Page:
This was the title C. P. Snow's controversial 1959 lecture concerning the social division between cultures of sciences and the liberal arts: the former he calls the scientists, and the latter the literary intellectuals.
Given Snow's academic background, it is easy to see where he draws this distinction from, but he extends his argument to speak for the population in general, as the problems perpetuate through government (and other means) society at large (it is Western society really of which he speaks, with some of the trends being most clear in Britain). The main problems he cites are those of misunderstanding each other (due to a small body of common knowledge), and a difference in attitude to how society should develop.
Snow gives a particularly incisive example of the first, acknowledging that whilst scientists may have a poor grasp of Dickens, the literary intellectuals have an even narrower grasp of science:
    Once or twice I have asked the company how many of them could describe the Second Law of Thermodynamics. The response was cold: it was also negative. Yet I was asking something which is about the scientific equivalent of: Have you ever read a work of Shakespere's?
    I now believe that if I had asked an even simpler question - such as, What do you mean by mass, or acceleration, which is the scientific equivalent of saying, Can you read? - not more that one in ten of the highly educated would have felt I spoke the same language.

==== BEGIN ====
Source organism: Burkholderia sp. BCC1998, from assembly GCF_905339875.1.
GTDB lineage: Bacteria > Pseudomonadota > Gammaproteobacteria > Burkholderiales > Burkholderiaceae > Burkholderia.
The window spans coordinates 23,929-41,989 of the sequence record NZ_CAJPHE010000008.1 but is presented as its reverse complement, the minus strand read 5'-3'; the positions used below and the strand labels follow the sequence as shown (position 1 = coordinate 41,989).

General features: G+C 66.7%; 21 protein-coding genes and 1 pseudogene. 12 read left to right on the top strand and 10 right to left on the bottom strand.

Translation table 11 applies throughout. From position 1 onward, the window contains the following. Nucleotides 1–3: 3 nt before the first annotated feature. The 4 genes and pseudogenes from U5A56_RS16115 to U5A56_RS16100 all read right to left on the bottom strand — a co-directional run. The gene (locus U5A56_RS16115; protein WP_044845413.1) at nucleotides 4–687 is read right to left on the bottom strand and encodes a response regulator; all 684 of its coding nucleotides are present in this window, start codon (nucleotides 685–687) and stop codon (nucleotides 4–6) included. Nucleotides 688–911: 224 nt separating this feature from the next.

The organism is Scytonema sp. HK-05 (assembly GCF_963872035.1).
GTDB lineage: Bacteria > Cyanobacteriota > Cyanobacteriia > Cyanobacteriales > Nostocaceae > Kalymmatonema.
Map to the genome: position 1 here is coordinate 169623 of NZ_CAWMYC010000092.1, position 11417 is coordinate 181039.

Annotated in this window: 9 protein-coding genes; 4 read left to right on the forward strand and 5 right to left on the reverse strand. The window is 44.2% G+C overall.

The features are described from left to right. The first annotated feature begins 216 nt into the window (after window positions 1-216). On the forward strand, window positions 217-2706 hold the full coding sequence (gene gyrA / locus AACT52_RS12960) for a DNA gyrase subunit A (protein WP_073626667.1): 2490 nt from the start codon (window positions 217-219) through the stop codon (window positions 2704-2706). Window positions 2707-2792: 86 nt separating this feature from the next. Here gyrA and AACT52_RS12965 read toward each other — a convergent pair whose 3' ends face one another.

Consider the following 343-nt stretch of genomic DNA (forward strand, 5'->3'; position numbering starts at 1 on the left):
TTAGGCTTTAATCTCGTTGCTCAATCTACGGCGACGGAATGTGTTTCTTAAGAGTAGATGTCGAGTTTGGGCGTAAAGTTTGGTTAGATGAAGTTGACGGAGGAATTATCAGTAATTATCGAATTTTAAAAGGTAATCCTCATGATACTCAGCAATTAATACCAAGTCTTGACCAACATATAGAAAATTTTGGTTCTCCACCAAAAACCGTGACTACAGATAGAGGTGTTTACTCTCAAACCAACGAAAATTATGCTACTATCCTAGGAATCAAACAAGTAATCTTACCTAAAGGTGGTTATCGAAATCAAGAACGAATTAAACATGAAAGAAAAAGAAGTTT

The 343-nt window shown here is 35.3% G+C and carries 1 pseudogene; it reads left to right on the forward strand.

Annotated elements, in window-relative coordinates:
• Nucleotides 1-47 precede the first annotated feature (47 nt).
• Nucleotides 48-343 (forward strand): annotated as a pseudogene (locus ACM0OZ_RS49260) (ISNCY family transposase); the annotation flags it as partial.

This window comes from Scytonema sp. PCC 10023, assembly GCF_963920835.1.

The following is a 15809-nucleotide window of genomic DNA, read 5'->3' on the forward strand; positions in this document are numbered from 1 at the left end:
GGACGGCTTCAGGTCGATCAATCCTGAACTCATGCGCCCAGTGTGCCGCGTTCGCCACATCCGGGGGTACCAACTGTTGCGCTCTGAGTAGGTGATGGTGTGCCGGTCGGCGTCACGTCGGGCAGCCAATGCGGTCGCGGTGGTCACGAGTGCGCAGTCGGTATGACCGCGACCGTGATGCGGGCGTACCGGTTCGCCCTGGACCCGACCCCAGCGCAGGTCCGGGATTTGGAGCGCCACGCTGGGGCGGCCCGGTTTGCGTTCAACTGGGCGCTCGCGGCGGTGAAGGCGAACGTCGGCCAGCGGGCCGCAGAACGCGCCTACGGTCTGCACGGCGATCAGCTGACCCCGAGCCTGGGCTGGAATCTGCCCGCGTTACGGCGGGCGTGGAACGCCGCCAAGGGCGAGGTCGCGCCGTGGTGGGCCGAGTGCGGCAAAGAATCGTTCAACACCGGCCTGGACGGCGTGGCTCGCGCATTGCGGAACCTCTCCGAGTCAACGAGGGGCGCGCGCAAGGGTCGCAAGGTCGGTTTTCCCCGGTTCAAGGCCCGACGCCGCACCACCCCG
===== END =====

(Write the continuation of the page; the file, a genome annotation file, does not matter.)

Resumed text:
In the second case, he puts forward the claim that the scientifically minded are much more ready to accept progress (implicitly for good, which he terms 'scientific morallity') than the literary intellectuals, who would rather accept the present stae of human affairs. This disagreement is claimed to be the main factor obstructing what he terms as the 'scientific revolution'.

Snow's main prescribed course of action is the rethink the education process so as to broaden the level of interaction between the two cultures, and do this whilst reducing the level of exclusive specialisation to any one subject in particular (which at the time was most accute in Britain).

That was in 1959. Since its delivery, the lecture has received much praise, although quite understandably there has also been a substantial backlash from precisely those people termed 'literary intellecuals' who were not shown up in their best light. Also, there were other complaints about the use of the term 'cuture', and why only two such are mentioned. The lecture has certainly has some effect on education, even if perhaps in small measures such as the British Government's recent introduction of a broader range of subjects to be taught at A level.
Another question that occurs to me is that of who should be entitled to decide what is culture and what is not. A good example of this comes from the art world, whose critics are firmly secured in the literary culture: the works of M.C. Escher are largely ignored by these people (having little in terms of themes which interst them), and so rarely feature in serious catalogues of twentieth century art. However, the appeal of Escher's works is the scientific culture is more or less universal (having themes relevant in many branches of science and mathematics).

The lecture was published in essay form by the Cambridge University Press and has been reprinted thirty three times to date.